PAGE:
Video: New Tech Promises Better Touchscreens For Cars

New advancements in touchscreen technology will help car makers make the way we control our car’s entertainment and other systems more natural feeling.

Car manufacturers are finally beginning to catch up on technology integration, with many cars now coming standard with touchscreens large and small, but many systems are clunky at best. To make matters worse, we’ve lost our old friends, ol’ fashioned physical buttons. No friendly click. No way of feeling blindly for that next track button you’ve used a hundred times that week. The driver is left only a smooth and sometimes glare-blocked screen, distracting them from the important task in front of them.

Many states currently ban text messaging while driving due to this same type of distraction, but for some reason these massive touchscreens get a pass, at least by legislators. Consumer reliability studies are another matter, however, with automakers like Ford taking a hit because customers become easily frustrated with the MyFord Touch system.

Fortunately, there are people outside of the auto industry coming up with much better solutions, and these advancements are making their way into cars, slowly but surely.

Matthaeus Krenn, formerly a product designer for CUE (a personal assistant app), has come up with an interesting concept to do just that. The simply named “New Car UI” is based on the idea that touchscreens need to be forgiving. Traditional small, stationary controls require the type of precise movement that is difficult on a bumpy road. Krenn’s UI uses the entire screen as a single control that’s operated by your gestures and the number of fingers used during operation. A two fingered up or down swipe changes the volume. Three fingered swipes open the source menu and cycle the available inputs. Using four fingers controls the temperature and five changes the climate control mode.  In its current state there are some major features left unfulfilled, but this is still in a concept state and will undoubtedly gain features if it gains traction.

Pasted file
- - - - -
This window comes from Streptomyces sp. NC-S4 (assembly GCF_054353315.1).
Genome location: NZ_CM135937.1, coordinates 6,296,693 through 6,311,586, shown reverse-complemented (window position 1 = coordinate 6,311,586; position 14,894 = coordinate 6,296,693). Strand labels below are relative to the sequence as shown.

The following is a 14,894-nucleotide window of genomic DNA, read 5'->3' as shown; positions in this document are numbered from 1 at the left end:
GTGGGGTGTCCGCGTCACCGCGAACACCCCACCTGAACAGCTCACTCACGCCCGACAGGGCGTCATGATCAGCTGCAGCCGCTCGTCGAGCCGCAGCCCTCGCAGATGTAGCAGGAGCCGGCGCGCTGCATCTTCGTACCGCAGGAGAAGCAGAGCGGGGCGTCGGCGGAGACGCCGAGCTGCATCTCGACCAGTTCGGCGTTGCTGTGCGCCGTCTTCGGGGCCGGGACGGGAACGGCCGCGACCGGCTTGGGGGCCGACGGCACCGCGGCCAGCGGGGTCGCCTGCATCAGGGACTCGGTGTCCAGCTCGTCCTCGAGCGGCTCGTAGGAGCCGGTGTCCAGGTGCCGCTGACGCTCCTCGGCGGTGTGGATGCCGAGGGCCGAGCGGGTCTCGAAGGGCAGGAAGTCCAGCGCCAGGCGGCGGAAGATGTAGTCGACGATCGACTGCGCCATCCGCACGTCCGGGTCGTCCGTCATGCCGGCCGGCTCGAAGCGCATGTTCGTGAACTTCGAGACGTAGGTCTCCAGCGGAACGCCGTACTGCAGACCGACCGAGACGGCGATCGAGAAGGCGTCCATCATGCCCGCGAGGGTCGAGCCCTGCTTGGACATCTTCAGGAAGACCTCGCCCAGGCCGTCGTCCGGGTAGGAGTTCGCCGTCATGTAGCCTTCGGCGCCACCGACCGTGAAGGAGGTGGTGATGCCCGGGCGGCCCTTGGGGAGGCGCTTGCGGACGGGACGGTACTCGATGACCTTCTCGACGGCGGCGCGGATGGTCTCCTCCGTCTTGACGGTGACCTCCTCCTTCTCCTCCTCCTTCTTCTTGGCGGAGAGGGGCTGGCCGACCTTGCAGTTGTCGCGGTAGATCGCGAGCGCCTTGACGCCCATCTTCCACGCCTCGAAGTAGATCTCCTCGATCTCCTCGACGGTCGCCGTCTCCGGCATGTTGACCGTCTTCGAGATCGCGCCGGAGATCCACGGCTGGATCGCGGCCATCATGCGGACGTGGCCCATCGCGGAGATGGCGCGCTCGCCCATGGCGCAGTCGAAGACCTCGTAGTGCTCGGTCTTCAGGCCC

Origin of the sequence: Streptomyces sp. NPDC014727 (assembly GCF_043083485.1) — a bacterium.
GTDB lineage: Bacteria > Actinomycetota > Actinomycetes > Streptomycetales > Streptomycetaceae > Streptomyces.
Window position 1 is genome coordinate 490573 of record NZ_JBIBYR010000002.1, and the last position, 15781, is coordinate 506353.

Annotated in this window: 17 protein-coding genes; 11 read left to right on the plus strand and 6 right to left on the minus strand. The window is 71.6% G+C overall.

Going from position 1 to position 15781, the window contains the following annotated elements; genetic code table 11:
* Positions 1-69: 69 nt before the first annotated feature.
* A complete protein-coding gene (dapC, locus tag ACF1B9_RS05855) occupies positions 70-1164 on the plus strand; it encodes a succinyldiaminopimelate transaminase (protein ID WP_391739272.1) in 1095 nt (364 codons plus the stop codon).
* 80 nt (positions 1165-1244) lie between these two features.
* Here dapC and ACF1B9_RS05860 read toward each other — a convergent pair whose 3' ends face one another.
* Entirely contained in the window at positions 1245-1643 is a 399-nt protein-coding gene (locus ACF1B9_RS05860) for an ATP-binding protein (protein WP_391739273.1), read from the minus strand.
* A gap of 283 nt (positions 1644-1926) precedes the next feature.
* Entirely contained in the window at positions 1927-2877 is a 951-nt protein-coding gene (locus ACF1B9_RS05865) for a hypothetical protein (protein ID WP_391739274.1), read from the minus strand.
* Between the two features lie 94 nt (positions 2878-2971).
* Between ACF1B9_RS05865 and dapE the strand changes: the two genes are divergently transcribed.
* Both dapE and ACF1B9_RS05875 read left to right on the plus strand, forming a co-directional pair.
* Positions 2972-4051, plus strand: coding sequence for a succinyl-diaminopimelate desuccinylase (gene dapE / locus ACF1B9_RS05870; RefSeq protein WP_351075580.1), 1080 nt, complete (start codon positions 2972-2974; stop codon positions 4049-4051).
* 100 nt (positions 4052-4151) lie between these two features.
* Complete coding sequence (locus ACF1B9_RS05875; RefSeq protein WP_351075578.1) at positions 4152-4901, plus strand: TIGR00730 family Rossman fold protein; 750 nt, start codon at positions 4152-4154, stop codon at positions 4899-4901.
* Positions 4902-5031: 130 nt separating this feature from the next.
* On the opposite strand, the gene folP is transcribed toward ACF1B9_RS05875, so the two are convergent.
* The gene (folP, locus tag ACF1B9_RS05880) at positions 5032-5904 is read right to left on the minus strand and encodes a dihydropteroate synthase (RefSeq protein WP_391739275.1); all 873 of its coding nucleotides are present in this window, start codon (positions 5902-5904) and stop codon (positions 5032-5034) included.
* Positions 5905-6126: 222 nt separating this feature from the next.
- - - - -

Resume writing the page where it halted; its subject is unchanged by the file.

While folks like Krenn believe the entire interface needs to be redesigned in order to gain real effectiveness, others believe that what we need is to merge the feel of buttons with the variability of LCD screens. This is where Tactus Technology comes in. Tactus has created what they are calling “a new dimension of touch.” Utilizing microfluid technology, the top polymer layer of the touchscreen is injected through small channels, raising a portion of the layer and creating the button feel we have come to know and love. As with Krenn’s designs, the Tactus designs are merely conceptual prototypes at the moment, and are still far from production ready.

This doesn’t mean there isn’t huge potential in these ideas. Rather, these two ideas shine with potential when you consider all the automotive applications, and this is just the tip of the proverbial iceberg. From traffic-spotting drones and Internet hotspots to cars that will eventually drive themselves, the auto industry needs to keep looking for ideas like this to bring into their products.

Sources: TechCrunch | Tactus Technology

Zachary Coffey

I'm a sociable computer nerd who can't wait to see what the future holds. A passion for technology that changes the world helps me maintain an optimistic outlook for things to come.